The audio-film narrates her discoveries on the surface; about Man’s past, present and future. The beauty of Music is its ability to describe things where words often fail – especially complicated emotions or abstract ideas. Hence I always feel that it is a perfect medium to communicate deep, complicated and multi-layered ideas. As a film composer, I am always having this fascination on how music can really change the perspective of a film, even down to the performance of the actor or the outcome of the story!

I think the title Dance of the Earth sums up the inspiration for the music pretty much. As mentioned, it’s many dances not one, and I hear it as a sonic tapestry of many layers of sounds. It could be the flow of the oceans/rivers, the journeys of the wind, the insects at night making their own little orchestra, birds greeting each other in the morning, or even in our minds the commentary we make of what we see, feel around us each day. I think the phrase “soundtrack of life” comes to mind here. But here it is a bigger soundtrack, one that encompasses all life, from elements of nature – the wind, the rivers, to the insects, animals and us human beings.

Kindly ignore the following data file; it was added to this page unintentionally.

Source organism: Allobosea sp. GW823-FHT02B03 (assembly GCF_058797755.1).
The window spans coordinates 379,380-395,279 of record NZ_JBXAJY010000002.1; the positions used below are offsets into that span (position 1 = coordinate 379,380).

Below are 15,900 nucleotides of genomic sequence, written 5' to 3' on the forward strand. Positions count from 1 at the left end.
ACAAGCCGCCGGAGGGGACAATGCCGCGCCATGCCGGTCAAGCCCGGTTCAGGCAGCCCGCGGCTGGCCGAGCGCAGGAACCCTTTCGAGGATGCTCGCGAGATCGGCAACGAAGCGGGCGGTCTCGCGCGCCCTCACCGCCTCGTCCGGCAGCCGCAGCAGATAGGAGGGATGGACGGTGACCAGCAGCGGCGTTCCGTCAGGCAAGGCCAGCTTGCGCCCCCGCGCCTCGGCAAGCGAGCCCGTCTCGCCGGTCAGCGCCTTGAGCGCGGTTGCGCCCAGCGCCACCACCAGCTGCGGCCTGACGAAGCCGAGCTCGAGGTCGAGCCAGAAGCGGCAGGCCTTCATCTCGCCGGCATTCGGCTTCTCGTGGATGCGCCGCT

Lin: What are the key take-home messages in this production?

Tze: I would like people to start thinking of ourselves as part of something much bigger. We, as human beings, tend to only see the little picture, that of what we want and desire. We often disregard the consequential impact of our actions on society, nature or the world at large. It takes a lot of shift in thinking and the genuine desire to be aware of what’s happening in our world, for us to want to be part of this positive energy that drives, to help it to evolve into a better place, for not just individuals but every living creatures and the planet itself.

This is ultimately important because only when we truly understand that we are part of this web of life – our every action impacts the world, then we also realize that like a dance, we are connected with the planet through time. The way we choose to live now will decide what kind of world we are leaving behind for our children’s children.


Editor’s note
NaoRococo is giving out three pairs of tickets, i.e. three lucky winners. Simply answer the following question: How many soloists will be performing at the audio-film concert; Dance of the Earth?

Write your answer to us at Entries with the correct answer will walk away with a pair of tickets. Each winner is entitled to a pair of tickets.

Last date of submission: 20th February 2016.

Source: NaoRococo and Tze Toh